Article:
Modeling the impact of different PrEP targeting strategies combined with a clinic-based HIV-1 nucleic acid testing intervention in Kenya


This research paper focuses on understanding how different strategies for preventing HIV transmission and diagnosing individuals sooner after they have been infected can help reduce HIV transmission in Kenya. Pre-exposure prophylaxis (PrEP) is a preventive approach where medication is taken to reduce the risk of getting infected with HIV. The researchers considered various scenarios for distributing PrEP, targeting different groups of people who are at higher risk of contracting HIV. They also looked at the effect of combining PrEP strategies with HIV testing using advanced methods that can detect the virus even in its early stages. Providing PrEP to both individuals with more than one partner at the same time and to uninfected partners of recently diagnosed patients reduced new HIV infections and was efficient based on numbers needed to treat to prevent one HIV infection. These findings offer guidance on how to allocate resources and design effective strategies to combat HIV transmission. By using computer models, researchers can predict the potential outcomes of different approaches without conducting real-world experiments. However, it’s important to remember that these are computer-generated predictions and need to be validated through real-world studies.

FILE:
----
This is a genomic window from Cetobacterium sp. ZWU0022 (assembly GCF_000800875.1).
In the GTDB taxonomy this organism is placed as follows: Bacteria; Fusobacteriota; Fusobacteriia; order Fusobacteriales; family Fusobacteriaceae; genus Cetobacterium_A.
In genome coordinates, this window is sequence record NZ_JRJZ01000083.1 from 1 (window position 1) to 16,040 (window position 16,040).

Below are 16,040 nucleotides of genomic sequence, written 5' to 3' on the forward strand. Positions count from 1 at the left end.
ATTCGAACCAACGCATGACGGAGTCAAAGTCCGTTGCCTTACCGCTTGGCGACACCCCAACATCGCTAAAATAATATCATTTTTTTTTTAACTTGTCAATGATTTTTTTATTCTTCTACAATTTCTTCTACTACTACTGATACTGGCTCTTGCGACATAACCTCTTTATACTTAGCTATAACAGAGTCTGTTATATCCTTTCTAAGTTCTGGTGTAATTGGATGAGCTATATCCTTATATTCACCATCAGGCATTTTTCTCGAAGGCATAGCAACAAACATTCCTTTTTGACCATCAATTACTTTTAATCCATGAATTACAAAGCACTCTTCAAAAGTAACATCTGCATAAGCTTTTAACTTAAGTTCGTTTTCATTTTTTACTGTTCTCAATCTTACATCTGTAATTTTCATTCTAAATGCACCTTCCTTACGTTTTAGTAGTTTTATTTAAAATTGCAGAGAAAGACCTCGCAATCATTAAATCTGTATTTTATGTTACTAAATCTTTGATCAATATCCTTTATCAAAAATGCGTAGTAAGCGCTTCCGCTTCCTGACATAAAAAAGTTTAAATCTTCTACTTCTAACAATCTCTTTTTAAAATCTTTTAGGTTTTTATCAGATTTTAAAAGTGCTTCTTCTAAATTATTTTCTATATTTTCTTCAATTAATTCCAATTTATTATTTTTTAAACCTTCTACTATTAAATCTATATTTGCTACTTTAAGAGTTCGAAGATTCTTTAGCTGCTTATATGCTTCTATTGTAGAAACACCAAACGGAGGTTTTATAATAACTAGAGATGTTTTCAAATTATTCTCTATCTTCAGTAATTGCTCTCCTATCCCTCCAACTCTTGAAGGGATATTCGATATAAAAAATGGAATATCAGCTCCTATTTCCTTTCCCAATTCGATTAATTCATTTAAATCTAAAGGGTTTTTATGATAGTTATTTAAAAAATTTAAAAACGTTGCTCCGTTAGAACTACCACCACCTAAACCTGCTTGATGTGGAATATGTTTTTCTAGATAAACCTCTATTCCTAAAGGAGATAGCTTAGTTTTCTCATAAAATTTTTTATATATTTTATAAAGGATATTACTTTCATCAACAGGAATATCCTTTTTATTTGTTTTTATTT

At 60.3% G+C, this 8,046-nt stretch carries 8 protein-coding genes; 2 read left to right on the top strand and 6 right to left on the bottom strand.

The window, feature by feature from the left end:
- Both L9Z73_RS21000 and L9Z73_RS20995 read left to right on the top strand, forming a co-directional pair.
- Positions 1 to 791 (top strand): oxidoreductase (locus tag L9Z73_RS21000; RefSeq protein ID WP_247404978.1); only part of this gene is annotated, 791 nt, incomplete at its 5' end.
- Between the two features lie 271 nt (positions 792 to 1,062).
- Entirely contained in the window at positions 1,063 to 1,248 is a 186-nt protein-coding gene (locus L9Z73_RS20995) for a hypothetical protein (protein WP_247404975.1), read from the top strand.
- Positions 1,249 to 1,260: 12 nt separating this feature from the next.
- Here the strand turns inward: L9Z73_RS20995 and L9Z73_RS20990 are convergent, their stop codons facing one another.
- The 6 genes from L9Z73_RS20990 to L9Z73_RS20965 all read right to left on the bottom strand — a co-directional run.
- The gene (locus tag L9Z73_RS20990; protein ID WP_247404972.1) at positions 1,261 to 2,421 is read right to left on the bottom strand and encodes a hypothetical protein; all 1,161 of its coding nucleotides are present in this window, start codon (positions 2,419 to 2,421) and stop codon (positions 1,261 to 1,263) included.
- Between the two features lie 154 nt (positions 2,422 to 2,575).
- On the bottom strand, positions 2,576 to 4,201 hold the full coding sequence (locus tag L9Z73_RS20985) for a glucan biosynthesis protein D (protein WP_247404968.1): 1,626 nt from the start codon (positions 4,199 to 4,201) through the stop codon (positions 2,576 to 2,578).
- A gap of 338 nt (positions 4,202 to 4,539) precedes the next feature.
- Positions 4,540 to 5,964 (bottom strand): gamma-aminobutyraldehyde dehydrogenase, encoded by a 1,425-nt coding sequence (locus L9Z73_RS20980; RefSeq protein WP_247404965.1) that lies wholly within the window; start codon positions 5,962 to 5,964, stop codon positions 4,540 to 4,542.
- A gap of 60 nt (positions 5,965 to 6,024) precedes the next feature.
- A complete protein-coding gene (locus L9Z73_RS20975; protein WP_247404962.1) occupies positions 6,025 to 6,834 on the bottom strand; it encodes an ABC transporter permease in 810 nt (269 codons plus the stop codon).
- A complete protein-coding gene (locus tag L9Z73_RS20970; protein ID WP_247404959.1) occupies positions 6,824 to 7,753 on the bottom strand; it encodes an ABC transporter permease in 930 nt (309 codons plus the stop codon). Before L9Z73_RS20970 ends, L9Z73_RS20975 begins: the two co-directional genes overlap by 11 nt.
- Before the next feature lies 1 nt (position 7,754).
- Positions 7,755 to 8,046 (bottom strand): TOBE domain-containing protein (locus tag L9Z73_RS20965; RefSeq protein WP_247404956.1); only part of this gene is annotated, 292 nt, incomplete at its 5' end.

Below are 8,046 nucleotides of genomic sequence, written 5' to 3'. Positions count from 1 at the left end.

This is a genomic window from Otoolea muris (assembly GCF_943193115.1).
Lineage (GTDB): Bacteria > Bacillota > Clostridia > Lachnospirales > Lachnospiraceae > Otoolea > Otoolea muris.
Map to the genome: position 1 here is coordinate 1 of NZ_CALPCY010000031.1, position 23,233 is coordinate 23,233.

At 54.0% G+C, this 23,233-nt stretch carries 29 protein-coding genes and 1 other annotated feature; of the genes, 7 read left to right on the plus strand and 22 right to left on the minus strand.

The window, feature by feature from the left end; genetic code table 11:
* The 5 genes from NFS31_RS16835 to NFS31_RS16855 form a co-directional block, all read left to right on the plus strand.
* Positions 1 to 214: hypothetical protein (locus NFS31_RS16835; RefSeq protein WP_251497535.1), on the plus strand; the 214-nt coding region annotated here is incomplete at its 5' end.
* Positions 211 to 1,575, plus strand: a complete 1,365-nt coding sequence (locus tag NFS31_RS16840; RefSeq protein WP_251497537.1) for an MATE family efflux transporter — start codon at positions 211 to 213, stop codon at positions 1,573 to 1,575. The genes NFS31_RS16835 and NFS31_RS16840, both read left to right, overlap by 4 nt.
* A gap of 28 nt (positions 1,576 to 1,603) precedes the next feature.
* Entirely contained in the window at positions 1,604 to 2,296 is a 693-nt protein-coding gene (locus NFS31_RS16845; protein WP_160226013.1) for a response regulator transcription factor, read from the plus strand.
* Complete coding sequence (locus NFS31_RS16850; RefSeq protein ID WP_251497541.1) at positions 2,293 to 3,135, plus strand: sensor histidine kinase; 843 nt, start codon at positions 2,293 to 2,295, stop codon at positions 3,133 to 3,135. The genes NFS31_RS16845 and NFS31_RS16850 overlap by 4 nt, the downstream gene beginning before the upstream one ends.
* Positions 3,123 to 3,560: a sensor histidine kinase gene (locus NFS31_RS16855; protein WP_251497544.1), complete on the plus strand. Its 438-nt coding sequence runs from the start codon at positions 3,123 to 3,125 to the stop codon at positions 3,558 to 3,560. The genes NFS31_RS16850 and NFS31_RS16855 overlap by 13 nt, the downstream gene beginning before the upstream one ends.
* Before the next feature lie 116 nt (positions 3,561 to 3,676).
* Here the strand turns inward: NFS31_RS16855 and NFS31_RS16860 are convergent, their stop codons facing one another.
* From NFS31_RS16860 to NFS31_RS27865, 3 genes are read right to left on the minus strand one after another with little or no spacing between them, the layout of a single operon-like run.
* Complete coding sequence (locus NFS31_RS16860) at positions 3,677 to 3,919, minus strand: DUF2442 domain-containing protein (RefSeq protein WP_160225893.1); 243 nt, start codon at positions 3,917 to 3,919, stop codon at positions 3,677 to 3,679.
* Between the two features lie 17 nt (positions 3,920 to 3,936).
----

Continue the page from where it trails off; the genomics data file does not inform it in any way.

SANTHE is an Africa Health Research Institute (AHRI) flagship programme funded by the Science for Africa Foundation through the DELTAS Africa programme; the Bill & Melinda Gates Foundation; Gilead Sciences Inc.; and the Ragon Institute of Mass General, MIT, and Harvard.